• Ask your insurance company for a current year-to-date report of all services paid for you as a beneficiary. Follow-up with your insurance company or care provider for any items you don't recognize. 

Are there any reports of actual misuse of the information as a result of this incident?

To date, we are not aware of any reports of identity fraud, identity theft, or improper use of patient information as a result of this incident. However, we want to make you aware of the situation so you can take precautionary measures to protect your information.

Has the unauthorized person who accessed the email accounts been identified or caught?

UnityPoint Health does not have any knowledge that the person or persons who accessed the email accounts have been identified or caught.

Has law enforcement been notified about this incident?

Yes. Upon learning of the attack, law enforcement agencies were notified.

How is this incident related to the incident announced in April?

In April, UnityPoint Health notified approximately 16,400 patients of a separate phishing email attack. Law enforcement agencies report dramatic increases in attacks on business email systems. Often carried out by international criminal organizations, these highly sophisticated attacks utilize complex schemes that are constantly evolving.

Why isn't free credit monitoring being offered to everyone affected?

For some affected individuals, information may have included a Social Security number and driver's license number. For other individuals, only medical, health, or insurance information was affected, so their Social Security number and/or driver's license number were not at risk. Since a credit monitoring service does not track activity related to medical, health or insurance information, credit monitoring would not be an effective way to track that information. Instead, experts recommend several steps these individuals can take to monitor their protected health information.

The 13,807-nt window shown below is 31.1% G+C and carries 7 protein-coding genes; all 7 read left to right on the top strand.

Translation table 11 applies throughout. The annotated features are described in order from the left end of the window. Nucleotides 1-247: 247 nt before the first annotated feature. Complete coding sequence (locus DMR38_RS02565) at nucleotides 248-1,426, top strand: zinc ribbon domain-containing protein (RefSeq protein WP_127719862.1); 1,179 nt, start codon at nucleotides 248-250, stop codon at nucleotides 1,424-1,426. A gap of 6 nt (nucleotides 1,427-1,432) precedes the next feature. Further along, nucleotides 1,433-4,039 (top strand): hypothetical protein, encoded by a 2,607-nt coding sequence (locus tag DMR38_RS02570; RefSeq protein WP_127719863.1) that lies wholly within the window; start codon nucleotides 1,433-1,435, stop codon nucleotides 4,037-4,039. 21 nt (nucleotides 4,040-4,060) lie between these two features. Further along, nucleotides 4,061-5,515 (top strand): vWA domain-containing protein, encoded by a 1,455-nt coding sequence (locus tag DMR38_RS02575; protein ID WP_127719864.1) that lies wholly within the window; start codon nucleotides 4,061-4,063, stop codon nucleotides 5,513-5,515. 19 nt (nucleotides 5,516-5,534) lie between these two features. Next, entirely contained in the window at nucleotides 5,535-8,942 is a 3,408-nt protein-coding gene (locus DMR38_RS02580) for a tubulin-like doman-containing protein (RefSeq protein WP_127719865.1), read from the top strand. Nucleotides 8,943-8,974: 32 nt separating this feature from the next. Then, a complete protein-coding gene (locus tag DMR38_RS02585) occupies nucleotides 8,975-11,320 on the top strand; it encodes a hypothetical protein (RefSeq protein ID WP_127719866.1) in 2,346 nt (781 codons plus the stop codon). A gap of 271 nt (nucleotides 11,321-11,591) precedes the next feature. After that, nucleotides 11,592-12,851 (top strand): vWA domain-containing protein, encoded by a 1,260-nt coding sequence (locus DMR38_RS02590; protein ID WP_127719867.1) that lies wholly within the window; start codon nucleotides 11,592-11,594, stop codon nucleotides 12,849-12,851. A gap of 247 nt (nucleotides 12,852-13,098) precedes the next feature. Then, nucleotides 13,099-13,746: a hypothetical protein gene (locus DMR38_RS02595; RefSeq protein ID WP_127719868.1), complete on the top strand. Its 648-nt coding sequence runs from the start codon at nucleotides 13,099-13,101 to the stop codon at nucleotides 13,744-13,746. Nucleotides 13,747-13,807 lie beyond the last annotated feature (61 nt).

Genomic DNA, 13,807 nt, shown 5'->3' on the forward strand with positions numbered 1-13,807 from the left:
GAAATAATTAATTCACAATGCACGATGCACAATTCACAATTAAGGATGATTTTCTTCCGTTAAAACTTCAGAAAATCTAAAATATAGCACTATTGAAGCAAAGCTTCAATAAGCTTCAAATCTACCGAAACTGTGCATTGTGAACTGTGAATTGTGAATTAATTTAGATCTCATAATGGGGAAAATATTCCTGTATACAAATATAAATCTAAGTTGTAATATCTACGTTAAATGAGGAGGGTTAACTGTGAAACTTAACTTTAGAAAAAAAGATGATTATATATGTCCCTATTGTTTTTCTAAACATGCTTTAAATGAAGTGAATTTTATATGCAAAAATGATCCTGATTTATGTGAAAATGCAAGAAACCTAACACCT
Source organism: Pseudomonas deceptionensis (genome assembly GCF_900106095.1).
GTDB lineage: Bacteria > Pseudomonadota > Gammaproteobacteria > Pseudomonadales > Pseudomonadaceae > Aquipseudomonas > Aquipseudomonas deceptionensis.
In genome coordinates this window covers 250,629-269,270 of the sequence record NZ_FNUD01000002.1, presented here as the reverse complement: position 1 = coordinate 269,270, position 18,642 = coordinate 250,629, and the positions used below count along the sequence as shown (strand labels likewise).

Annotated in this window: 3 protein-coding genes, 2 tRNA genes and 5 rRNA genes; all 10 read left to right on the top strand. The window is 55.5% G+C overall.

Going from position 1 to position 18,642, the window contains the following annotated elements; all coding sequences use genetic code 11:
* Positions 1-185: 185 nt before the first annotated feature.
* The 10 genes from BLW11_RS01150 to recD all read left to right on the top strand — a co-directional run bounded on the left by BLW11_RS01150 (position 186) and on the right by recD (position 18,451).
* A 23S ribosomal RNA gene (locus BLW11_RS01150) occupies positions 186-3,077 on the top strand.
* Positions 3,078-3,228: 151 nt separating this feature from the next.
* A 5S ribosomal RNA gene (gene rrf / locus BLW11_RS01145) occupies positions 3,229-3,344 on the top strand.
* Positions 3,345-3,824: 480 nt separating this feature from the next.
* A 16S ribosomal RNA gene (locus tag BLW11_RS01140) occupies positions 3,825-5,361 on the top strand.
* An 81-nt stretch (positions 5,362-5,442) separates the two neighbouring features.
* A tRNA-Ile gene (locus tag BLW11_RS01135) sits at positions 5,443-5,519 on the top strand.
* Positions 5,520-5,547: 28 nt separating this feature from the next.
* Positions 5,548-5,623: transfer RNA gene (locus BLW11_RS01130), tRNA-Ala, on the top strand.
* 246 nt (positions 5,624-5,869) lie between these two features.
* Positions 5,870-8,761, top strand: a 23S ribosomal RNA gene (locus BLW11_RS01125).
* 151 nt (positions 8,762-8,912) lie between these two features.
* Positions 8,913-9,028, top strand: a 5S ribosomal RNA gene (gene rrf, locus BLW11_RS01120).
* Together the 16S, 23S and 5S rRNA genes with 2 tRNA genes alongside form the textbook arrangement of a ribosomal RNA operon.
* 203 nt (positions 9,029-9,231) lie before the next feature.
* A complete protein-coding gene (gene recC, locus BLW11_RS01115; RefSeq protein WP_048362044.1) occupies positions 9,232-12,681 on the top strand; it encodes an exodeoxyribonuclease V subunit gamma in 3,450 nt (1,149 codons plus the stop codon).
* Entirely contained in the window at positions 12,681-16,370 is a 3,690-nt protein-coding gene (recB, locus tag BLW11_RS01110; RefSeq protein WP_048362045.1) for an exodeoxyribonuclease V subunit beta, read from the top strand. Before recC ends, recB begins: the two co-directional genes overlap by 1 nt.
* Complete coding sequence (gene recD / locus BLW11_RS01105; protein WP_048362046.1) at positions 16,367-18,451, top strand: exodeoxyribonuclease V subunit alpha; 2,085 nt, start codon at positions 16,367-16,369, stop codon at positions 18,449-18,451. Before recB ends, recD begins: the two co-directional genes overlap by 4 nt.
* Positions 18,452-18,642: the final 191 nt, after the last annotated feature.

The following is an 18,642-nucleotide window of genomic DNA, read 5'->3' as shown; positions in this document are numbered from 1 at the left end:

• Only share your health insurance cards with your health care providers and other family members who are covered under your insurance plan or who help you with your medical care.
  • Review your "explanation of benefits statement" which you receive from your health insurance company. 
  • Follow up with your insurance company or care provider for any items you do not recognize. If necessary, contact the care provider on the explanation of benefits statement and ask for copies of medical records from the date of the potential access to current date.
  • Ask your health insurance company, HMO or health benefits provider for a current year-to-date report of all services paid for you as a beneficiary. Follow up with your insurance company or the care provider for any items you do not recognize and remain vigilant in reviewing your account statements regularly for fraudulent or irregular activity.

My letter indicates that my credit card or bank account number was impacted. What should I do?

You should review your payment card and financial account statements closely and report any unauthorized charges to the card issuer or banking institution immediately because card-network rules generally provide that cardholders are not responsible for unauthorized charges that are reported promptly. The phone number to call is usually on the back of the payment card. You may also contact your banking institution to determine if you should change your account number(s).

How do I enroll in the free credit monitoring service? 

Enrollment instructions for eligible individuals can be found in the notification letter received in the mail, utilizing the 9-character Activation Code included in the letter. Further instructions for enrolling are contained in your notification letter. The deadline to enroll is November 1, 2018. A credit card is not required to enroll.